Matches in the DLP Adapted Bathrooms sponsored Isle of Man Table Tennis League will not be able to take place at the NSC until the flood damage has been remedied. We have been advised that the Secondary Hall is unlikely to be available until April at the earliest. A number of potential alternative options are under consideration. Once the IOMTTA has formulated a plan, information will be issued to the club secretaries and will be posted on our website and Facebook pages.


With all our investigations into alternative venues I was reminded about Jeff Bubb’s ‘A History of Table Tennis in the Isle of Man 1948-1994’ which was published back in 1995 when Bubb was chairman of the IOMTTA. It proved to be an interesting read and shown below are some extracts relating to some prominent players and where table tennis used to be played before the move to the NSC.

The first known organised club was formed at the Bay Hotel in Ramsey in December 1947. A match between the Ramsey Club, led by Bernard Swales, and Ramsey Youth Centre was the first to be recorded. The result was 10-0 to the Ramsey Club. Their second match resulted in a 7-3 win over the Marine Section of the RAF. LAC Buckley was the winner for the visitors and the home team included Swales and L Burt.

In that first season the Youth Club, RAF and the Mitre Hotel formed the opposition locally with the Central Hotel in Douglas being the only team outside of Ramsey. Under the captaincy of W Preston Central Hotel was the first team to beat the Ramsey Club by what is reported to have been ‘a decisive score’.

At the end of the 1947/48 season the Ramsey Open took place and subsequently this became the Island Championship. It was initially held at the Northern Youth Centre Ramsey. Ronnie Clough beat Arthur Brew 21/16, 21/9 in the final. The Ladies champion was Sheila Kinrade with Ella Radcliffe the runner-up. R Malone won the juniors. Bob Gregory and Sheila Kinrade took the mixed doubles title.

In 1949 the first island Championships were played in the Weslyn Hall in Ramsey. The winner was John Edwards who was the Scottish number one between 1946 and 1948. He beat Ronnie Clough 21/13, 21/10, 21/15. The Ramsey Courier reported on the final saying, ‘Spectators applauded time after time the wonderful defence of the loser (Clough) and indeed his whiplash forehands but the superior match temperament of Edwards led no doubt about the winner.’  They subsequently played an exhibition match in Kirk Michael in the old school.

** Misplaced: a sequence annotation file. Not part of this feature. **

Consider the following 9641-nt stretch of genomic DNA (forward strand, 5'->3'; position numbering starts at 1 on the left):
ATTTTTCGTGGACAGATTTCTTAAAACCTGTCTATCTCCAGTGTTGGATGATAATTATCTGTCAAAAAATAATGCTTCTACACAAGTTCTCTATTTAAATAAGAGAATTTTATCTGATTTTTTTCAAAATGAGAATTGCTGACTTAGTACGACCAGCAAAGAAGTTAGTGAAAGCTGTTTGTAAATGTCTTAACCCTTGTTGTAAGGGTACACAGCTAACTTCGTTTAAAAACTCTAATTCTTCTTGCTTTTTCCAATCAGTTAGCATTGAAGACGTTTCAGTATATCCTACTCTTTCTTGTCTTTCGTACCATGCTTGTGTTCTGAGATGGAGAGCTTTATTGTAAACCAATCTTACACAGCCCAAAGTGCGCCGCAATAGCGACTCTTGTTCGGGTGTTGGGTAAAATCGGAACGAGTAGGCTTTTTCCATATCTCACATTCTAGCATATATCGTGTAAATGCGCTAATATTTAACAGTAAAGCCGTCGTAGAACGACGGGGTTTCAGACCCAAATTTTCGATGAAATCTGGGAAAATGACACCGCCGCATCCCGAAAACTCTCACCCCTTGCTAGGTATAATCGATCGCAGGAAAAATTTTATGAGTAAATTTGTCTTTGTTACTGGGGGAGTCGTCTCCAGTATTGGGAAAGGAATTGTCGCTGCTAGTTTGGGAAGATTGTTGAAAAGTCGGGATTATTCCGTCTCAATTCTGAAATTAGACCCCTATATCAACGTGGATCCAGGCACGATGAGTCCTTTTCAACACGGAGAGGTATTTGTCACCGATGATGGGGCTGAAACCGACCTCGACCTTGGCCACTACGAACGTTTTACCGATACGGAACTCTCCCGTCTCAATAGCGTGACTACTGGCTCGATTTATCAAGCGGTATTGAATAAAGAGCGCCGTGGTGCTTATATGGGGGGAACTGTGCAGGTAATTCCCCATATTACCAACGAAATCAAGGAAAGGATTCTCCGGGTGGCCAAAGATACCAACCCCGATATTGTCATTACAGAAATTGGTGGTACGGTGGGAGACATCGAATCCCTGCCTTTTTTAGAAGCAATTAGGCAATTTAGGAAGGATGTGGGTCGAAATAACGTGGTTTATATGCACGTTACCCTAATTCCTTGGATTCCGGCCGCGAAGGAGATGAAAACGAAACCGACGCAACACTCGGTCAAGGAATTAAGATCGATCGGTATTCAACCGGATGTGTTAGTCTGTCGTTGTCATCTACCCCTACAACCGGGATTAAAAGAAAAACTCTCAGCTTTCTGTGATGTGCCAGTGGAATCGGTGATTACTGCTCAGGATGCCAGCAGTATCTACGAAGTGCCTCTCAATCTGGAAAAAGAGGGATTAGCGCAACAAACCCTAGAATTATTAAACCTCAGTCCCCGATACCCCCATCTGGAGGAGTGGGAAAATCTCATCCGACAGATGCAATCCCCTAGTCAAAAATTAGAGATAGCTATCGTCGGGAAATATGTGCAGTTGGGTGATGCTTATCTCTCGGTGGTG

Table tennis teams began to be formed across the island with Tommy Cashin and Leslie Lowe based in Lezayre. Flight Lieutenant Doby installed improved lighting in the team practice room at Jurby air station. Its use was strictly controlled but this only increased the list of airmen hopeful for selection. People in Kirk Michael were offered the chance to try the game and many took the opportunity. Peel Country Club was looked into as another venue with Ken Powell, Norman Gawne and Alan Palmer involved. In Douglas the four best and most used tables were located in Reece’s Billiard Saloon.

1951 was an important year as the first island league was formed. By 1968 Ramsey had four teams, Pulrose Youth Club and Westlakes Hotel had two and Rushen YC, Sunnyside Hotel and Howestrake Golf Club also competed. This was the era of Harold and Maureen Wilcock who dominated taking every possible title for many years.

By 1974 Grand Island won the first division. They were a spin-off from the Ramsey Club and they defeated Ronnie Clough’s new team, Wheel Bar, 6-4 in the final match of that season. The up a coming young star for Wheel Bar was Mark Johnson who won both the junior and senior titles two year earlier. Colin Brown, Mel Hoey and Bob Briercliffe represented the Coach and Horses and they each had considerable success over the following decades.

In 1975 Malcolm Kelly, Les Wilson, Dave Faragher and P Collister formed a strong Port Erin team who tried to end the northern teams’ domination. Wheel Bar disappeared and the Post Office, Laxey Social Centre and Laxey Travellers appeared. Douglas Bay were the first winners of Division Three with the Civil Service entering four team in that division.

The new school, QE2, in Peel was utilised for championships from 1979 onwards until the Ballakermeen sports hall was built. Once the slippery floor problems were solved Ballakermeen was regularly used for major tournaments from 1989 onwards. Local venues were increasingly used to play table tennis. Glen Maye were based in the Methodist Hall and Ronaldsway utilised their social club. Boundary Harriers played in the Memorial Hall while Union Mills and St John’s used their club houses.

Throughout the 1980’s the Education Department invested in new tables which were installed in most schools so these naturally became the base for many clubs. Port Erin continued playing at the Colby Level Hall and Peel were in the Marine Hall on the promenade. Douglas Bay continued at the Civil Defence HQ and Ramsey utilised the Presbyterian church. King William’s College with ex Lancaster cricketer Jack Bond were still the team to beat.

By 1994 there were four divisions and over 160 players registered for the 45 teams then playing at a multitude of venues across the island. The Nat West 2001 Island Games was the stimulus to extend the facilities at the National Sport Centre. With the new Secondary Hall providing a purpose built central location it was an obvious move and one that the IOMTTA has not regretted.

For the next few months we will have to revert to more localised venues but we will be back. On behalf of the IOMTTA we wish all those involved with the restoration work good luck and our compliments of the season.


Author: via Isle Of Man Table Tennis Association
Article Published:
Last Updated:
Share This Page